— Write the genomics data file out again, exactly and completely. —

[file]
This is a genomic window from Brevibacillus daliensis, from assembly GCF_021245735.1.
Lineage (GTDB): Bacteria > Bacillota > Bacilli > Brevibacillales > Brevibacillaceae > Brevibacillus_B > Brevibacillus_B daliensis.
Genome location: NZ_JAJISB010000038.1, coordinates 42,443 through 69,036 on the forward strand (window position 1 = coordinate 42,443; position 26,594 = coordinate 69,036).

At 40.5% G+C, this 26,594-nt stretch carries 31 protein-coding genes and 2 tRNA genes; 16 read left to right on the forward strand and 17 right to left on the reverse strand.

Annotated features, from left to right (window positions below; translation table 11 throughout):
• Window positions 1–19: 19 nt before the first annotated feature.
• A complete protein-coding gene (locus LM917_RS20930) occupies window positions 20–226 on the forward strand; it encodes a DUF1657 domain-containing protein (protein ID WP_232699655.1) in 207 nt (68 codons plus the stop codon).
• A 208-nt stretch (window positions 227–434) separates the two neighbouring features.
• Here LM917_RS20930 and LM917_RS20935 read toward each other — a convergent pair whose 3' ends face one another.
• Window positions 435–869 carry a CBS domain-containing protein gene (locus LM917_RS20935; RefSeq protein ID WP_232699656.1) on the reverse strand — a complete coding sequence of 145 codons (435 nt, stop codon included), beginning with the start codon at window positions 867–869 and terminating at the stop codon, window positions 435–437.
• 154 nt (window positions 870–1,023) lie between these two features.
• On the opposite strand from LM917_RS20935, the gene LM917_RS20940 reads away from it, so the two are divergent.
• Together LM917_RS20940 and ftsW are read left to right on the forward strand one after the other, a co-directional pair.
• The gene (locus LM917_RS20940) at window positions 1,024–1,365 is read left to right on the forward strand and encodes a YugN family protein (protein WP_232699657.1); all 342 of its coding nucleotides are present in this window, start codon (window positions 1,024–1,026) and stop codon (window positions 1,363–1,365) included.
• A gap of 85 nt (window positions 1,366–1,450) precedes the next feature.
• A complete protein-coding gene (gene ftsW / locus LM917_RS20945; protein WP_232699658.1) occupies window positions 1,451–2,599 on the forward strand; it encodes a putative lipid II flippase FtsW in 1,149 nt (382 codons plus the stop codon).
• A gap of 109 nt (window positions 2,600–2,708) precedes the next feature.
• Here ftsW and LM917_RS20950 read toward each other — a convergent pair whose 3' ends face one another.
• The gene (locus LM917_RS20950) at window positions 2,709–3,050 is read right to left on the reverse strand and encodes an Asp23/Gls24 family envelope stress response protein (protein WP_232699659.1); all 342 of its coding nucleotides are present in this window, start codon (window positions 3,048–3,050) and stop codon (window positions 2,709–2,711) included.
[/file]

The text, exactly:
This is a genomic window from Brevibacillus daliensis, from assembly GCF_021245735.1.
Lineage (GTDB): Bacteria > Bacillota > Bacilli > Brevibacillales > Brevibacillaceae > Brevibacillus_B > Brevibacillus_B daliensis.
Genome location: NZ_JAJISB010000038.1, coordinates 42,443 through 69,036 on the forward strand (window position 1 = coordinate 42,443; position 26,594 = coordinate 69,036).

At 40.5% G+C, this 26,594-nt stretch carries 31 protein-coding genes and 2 tRNA genes; 16 read left to right on the forward strand and 17 right to left on the reverse strand.

Annotated features, from left to right (window positions below; translation table 11 throughout):
• Window positions 1–19: 19 nt before the first annotated feature.
• A complete protein-coding gene (locus LM917_RS20930) occupies window positions 20–226 on the forward strand; it encodes a DUF1657 domain-containing protein (protein ID WP_232699655.1) in 207 nt (68 codons plus the stop codon).
• A 208-nt stretch (window positions 227–434) separates the two neighbouring features.
• Here LM917_RS20930 and LM917_RS20935 read toward each other — a convergent pair whose 3' ends face one another.
• Window positions 435–869 carry a CBS domain-containing protein gene (locus LM917_RS20935; RefSeq protein ID WP_232699656.1) on the reverse strand — a complete coding sequence of 145 codons (435 nt, stop codon included), beginning with the start codon at window positions 867–869 and terminating at the stop codon, window positions 435–437.
• 154 nt (window positions 870–1,023) lie between these two features.
• On the opposite strand from LM917_RS20935, the gene LM917_RS20940 reads away from it, so the two are divergent.
• Together LM917_RS20940 and ftsW are read left to right on the forward strand one after the other, a co-directional pair.
• The gene (locus LM917_RS20940) at window positions 1,024–1,365 is read left to right on the forward strand and encodes a YugN family protein (protein WP_232699657.1); all 342 of its coding nucleotides are present in this window, start codon (window positions 1,024–1,026) and stop codon (window positions 1,363–1,365) included.
• A gap of 85 nt (window positions 1,366–1,450) precedes the next feature.
• A complete protein-coding gene (gene ftsW / locus LM917_RS20945; protein WP_232699658.1) occupies window positions 1,451–2,599 on the forward strand; it encodes a putative lipid II flippase FtsW in 1,149 nt (382 codons plus the stop codon).
• A gap of 109 nt (window positions 2,600–2,708) precedes the next feature.
• Here ftsW and LM917_RS20950 read toward each other — a convergent pair whose 3' ends face one another.
• The gene (locus LM917_RS20950) at window positions 2,709–3,050 is read right to left on the reverse strand and encodes an Asp23/Gls24 family envelope stress response protein (protein WP_232699659.1); all 342 of its coding nucleotides are present in this window, start codon (window positions 3,048–3,050) and stop codon (window positions 2,709–2,711) included.